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Spontaneous Hemothorax: A Comprehensive Review

Hakim Azfar Ali, MD; Michael Lippmann, MD, FCCP; Uday Mundathaje, MD; Ghulam Khaleeq, MD
Author and Funding Information

*From the Albert Einstein Medical Center, Philadelphia PA.

Correspondence to: Hakim Azfar Ali, MD, Division of Pulmonary and Critical Care, Albert Einstein Medical Center, 5401 Old York Rd, Philadelphia PA 19141; e-mail: azfarali1@gmail.com


The authors have no conflicts of interest to disclose.

Reproduction of this article is prohibited without written permission from the American College of Chest Physicians (www.chestjournal.org/misc/reprints.shtml).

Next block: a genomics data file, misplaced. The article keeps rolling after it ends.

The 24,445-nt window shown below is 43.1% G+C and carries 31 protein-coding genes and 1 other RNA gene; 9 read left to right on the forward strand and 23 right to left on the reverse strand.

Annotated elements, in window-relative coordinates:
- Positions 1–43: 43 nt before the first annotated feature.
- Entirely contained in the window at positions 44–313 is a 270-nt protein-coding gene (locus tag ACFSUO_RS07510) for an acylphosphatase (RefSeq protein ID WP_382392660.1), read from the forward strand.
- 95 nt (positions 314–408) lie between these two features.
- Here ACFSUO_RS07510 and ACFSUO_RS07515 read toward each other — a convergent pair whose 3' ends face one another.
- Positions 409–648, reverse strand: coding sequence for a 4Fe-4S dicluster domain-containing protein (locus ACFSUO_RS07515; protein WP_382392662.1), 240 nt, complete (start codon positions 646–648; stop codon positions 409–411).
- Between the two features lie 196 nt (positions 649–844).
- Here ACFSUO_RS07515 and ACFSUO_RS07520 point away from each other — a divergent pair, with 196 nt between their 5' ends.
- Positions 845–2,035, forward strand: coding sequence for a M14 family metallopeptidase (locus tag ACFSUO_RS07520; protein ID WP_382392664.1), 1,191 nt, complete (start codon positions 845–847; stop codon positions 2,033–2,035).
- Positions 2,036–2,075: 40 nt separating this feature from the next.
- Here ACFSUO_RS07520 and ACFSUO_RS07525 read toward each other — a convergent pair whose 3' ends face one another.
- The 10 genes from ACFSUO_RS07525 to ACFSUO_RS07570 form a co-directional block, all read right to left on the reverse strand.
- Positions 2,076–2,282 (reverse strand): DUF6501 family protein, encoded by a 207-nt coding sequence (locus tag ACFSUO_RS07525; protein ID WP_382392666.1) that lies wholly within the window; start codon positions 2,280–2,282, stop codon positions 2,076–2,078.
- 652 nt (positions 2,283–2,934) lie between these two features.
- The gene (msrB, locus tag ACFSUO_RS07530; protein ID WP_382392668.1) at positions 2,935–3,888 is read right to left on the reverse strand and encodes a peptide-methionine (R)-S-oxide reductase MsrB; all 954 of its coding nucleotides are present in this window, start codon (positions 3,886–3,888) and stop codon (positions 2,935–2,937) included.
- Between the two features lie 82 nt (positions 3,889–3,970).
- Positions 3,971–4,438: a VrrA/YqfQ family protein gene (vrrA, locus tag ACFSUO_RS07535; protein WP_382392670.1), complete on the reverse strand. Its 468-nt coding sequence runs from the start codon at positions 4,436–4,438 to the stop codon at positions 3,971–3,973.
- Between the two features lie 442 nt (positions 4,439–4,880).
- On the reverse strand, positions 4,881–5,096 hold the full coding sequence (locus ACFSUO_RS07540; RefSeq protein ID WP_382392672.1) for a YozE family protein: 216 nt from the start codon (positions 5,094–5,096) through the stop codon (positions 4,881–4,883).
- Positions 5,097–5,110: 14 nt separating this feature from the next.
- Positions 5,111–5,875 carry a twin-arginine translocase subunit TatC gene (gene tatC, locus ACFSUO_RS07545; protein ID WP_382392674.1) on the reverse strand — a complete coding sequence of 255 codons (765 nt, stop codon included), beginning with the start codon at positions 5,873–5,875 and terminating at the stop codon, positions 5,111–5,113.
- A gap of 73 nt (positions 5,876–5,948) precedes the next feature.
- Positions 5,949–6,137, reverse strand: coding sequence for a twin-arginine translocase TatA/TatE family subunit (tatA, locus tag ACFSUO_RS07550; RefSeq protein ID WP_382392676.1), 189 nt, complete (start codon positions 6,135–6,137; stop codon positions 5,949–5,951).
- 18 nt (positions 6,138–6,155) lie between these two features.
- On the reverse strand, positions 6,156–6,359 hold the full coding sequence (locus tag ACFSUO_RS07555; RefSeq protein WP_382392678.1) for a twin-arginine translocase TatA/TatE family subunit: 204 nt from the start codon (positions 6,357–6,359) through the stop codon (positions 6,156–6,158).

Chest. 2008;134(5):1056-1065. doi:10.1378/chest.08-0725
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Extract

Hemothorax by definition is extraction of pleural fluid with a hematocrit > 50% of the blood hematocrit. Most cases of hemothorax are related to open or closed chest trauma or procedures such as central lines, thoracentesis, pleural biopsy, or catheterization. Spontaneous hemothorax is much less common, and the causes include malignancies, anticoagulant medications, vascular ruptures (aortic dissection, arteriovenous malformations [AVMs]), endometriosis, pulmonary infarctions, adhesions with pneumothorax, and hematologic abnormalities such as hemophilia.

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